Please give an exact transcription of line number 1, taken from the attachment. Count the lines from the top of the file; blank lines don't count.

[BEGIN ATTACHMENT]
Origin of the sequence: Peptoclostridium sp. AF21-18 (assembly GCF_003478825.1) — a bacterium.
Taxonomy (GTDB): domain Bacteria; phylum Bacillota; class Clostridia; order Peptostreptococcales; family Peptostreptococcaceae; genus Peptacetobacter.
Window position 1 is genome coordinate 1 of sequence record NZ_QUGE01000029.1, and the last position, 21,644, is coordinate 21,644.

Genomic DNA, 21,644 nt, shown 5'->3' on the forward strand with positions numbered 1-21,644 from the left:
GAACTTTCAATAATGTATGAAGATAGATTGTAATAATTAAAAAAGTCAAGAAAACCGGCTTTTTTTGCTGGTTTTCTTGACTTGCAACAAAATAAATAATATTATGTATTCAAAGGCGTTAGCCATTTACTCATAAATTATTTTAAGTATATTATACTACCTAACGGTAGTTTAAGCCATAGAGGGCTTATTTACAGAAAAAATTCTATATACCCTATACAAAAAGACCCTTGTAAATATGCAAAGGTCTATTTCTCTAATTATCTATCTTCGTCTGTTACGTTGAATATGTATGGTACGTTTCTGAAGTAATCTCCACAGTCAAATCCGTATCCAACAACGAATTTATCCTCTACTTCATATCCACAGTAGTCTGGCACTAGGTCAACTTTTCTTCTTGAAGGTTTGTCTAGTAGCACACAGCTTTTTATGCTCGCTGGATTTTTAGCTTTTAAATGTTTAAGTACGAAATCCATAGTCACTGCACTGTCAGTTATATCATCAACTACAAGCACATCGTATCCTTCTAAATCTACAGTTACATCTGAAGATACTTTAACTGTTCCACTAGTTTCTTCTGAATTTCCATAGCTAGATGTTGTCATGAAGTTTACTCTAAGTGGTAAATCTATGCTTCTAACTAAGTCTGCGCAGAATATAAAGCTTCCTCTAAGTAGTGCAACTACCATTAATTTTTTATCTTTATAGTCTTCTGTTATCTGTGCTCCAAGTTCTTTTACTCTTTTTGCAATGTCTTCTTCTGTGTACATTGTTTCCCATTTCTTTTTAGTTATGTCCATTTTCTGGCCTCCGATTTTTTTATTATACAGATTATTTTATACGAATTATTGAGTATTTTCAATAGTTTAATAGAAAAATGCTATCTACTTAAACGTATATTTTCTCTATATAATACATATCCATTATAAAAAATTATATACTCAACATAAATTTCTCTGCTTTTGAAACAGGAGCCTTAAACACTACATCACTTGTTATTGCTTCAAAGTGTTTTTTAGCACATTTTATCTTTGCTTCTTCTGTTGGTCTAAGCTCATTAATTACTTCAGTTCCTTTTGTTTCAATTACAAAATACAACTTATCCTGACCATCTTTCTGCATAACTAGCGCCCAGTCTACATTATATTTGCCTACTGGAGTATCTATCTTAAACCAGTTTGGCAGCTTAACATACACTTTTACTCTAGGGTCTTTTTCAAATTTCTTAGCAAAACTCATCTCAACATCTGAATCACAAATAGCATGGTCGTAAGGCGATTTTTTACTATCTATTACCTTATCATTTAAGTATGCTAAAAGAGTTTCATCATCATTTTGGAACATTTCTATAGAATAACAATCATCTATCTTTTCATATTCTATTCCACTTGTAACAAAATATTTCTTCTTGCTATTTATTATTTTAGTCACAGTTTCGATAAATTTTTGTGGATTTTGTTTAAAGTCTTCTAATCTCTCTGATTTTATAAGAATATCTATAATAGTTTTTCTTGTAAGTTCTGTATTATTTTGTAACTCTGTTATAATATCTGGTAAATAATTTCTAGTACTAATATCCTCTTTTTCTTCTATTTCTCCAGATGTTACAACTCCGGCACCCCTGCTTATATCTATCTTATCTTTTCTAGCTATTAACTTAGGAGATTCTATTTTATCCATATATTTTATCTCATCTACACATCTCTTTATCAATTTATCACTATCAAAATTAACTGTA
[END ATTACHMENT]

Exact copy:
Origin of the sequence: Peptoclostridium sp. AF21-18 (assembly GCF_003478825.1) — a bacterium.